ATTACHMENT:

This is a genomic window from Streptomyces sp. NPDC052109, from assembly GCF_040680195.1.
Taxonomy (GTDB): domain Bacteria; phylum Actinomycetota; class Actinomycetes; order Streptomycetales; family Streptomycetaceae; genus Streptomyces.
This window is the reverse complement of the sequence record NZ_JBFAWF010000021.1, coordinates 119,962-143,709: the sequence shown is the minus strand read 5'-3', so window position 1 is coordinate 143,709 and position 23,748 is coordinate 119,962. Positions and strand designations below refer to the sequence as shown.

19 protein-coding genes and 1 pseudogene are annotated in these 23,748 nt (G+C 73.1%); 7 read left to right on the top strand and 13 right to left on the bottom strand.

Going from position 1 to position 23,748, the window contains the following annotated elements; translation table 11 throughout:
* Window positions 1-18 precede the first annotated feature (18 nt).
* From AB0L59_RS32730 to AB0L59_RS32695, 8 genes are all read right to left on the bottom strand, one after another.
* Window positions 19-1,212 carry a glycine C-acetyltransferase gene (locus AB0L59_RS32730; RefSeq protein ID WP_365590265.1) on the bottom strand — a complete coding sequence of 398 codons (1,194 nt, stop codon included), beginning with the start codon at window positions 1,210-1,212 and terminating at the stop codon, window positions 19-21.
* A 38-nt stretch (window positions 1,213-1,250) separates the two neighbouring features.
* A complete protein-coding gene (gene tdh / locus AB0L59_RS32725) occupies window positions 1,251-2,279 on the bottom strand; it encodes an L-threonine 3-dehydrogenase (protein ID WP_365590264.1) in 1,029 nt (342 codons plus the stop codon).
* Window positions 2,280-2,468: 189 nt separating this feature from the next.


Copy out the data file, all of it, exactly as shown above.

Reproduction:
This is a genomic window from Streptomyces sp. NPDC052109, from assembly GCF_040680195.1.
Taxonomy (GTDB): domain Bacteria; phylum Actinomycetota; class Actinomycetes; order Streptomycetales; family Streptomycetaceae; genus Streptomyces.
This window is the reverse complement of the sequence record NZ_JBFAWF010000021.1, coordinates 119,962-143,709: the sequence shown is the minus strand read 5'-3', so window position 1 is coordinate 143,709 and position 23,748 is coordinate 119,962. Positions and strand designations below refer to the sequence as shown.

19 protein-coding genes and 1 pseudogene are annotated in these 23,748 nt (G+C 73.1%); 7 read left to right on the top strand and 13 right to left on the bottom strand.

Going from position 1 to position 23,748, the window contains the following annotated elements; translation table 11 throughout:
* Window positions 1-18 precede the first annotated feature (18 nt).
* From AB0L59_RS32730 to AB0L59_RS32695, 8 genes are all read right to left on the bottom strand, one after another.
* Window positions 19-1,212 carry a glycine C-acetyltransferase gene (locus AB0L59_RS32730; RefSeq protein ID WP_365590265.1) on the bottom strand — a complete coding sequence of 398 codons (1,194 nt, stop codon included), beginning with the start codon at window positions 1,210-1,212 and terminating at the stop codon, window positions 19-21.
* A 38-nt stretch (window positions 1,213-1,250) separates the two neighbouring features.
* A complete protein-coding gene (gene tdh / locus AB0L59_RS32725) occupies window positions 1,251-2,279 on the bottom strand; it encodes an L-threonine 3-dehydrogenase (protein ID WP_365590264.1) in 1,029 nt (342 codons plus the stop codon).
* Window positions 2,280-2,468: 189 nt separating this feature from the next.